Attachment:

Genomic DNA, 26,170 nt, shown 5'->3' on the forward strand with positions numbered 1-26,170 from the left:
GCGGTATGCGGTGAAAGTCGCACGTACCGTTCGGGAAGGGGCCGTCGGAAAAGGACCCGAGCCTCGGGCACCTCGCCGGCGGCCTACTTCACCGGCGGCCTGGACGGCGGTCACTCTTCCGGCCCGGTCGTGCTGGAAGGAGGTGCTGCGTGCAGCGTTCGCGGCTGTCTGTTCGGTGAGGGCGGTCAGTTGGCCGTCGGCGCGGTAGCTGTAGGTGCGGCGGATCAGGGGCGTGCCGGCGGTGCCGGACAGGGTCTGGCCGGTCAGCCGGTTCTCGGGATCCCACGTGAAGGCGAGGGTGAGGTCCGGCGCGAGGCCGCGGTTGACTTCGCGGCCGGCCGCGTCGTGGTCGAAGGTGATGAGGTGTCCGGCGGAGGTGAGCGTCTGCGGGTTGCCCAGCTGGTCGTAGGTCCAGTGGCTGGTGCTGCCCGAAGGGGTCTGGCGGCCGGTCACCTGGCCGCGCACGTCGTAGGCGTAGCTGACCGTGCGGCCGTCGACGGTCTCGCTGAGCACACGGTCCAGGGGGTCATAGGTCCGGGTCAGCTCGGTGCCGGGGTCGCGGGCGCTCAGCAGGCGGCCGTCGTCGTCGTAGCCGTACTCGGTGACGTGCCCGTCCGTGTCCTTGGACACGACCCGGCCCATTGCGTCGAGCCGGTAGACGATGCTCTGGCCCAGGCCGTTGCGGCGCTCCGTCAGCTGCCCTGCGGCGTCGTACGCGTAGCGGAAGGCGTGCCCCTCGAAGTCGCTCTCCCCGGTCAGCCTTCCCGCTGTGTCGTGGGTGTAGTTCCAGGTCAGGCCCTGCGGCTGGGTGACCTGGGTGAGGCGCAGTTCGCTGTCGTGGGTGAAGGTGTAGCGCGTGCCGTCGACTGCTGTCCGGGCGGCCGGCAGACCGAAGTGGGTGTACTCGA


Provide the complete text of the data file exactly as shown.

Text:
Genomic DNA, 26,170 nt, shown 5'->3' on the forward strand with positions numbered 1-26,170 from the left:
GCGGTATGCGGTGAAAGTCGCACGTACCGTTCGGGAAGGGGCCGTCGGAAAAGGACCCGAGCCTCGGGCACCTCGCCGGCGGCCTACTTCACCGGCGGCCTGGACGGCGGTCACTCTTCCGGCCCGGTCGTGCTGGAAGGAGGTGCTGCGTGCAGCGTTCGCGGCTGTCTGTTCGGTGAGGGCGGTCAGTTGGCCGTCGGCGCGGTAGCTGTAGGTGCGGCGGATCAGGGGCGTGCCGGCGGTGCCGGACAGGGTCTGGCCGGTCAGCCGGTTCTCGGGATCCCACGTGAAGGCGAGGGTGAGGTCCGGCGCGAGGCCGCGGTTGACTTCGCGGCCGGCCGCGTCGTGGTCGAAGGTGATGAGGTGTCCGGCGGAGGTGAGCGTCTGCGGGTTGCCCAGCTGGTCGTAGGTCCAGTGGCTGGTGCTGCCCGAAGGGGTCTGGCGGCCGGTCACCTGGCCGCGCACGTCGTAGGCGTAGCTGACCGTGCGGCCGTCGACGGTCTCGCTGAGCACACGGTCCAGGGGGTCATAGGTCCGGGTCAGCTCGGTGCCGGGGTCGCGGGCGCTCAGCAGGCGGCCGTCGTCGTCGTAGCCGTACTCGGTGACGTGCCCGTCCGTGTCCTTGGACACGACCCGGCCCATTGCGTCGAGCCGGTAGACGATGCTCTGGCCCAGGCCGTTGCGGCGCTCCGTCAGCTGCCCTGCGGCGTCGTACGCGTAGCGGAAGGCGTGCCCCTCGAAGTCGCTCTCCCCGGTCAGCCTTCCCGCTGTGTCGTGGGTGTAGTTCCAGGTCAGGCCCTGCGGCTGGGTGACCTGGGTGAGGCGCAGTTCGCTGTCGTGGGTGAAGGTGTAGCGCGTGCCGTCGACTGCTGTCCGGGCGGCCGGCAGACCGAAGTGGGTGTACTCGA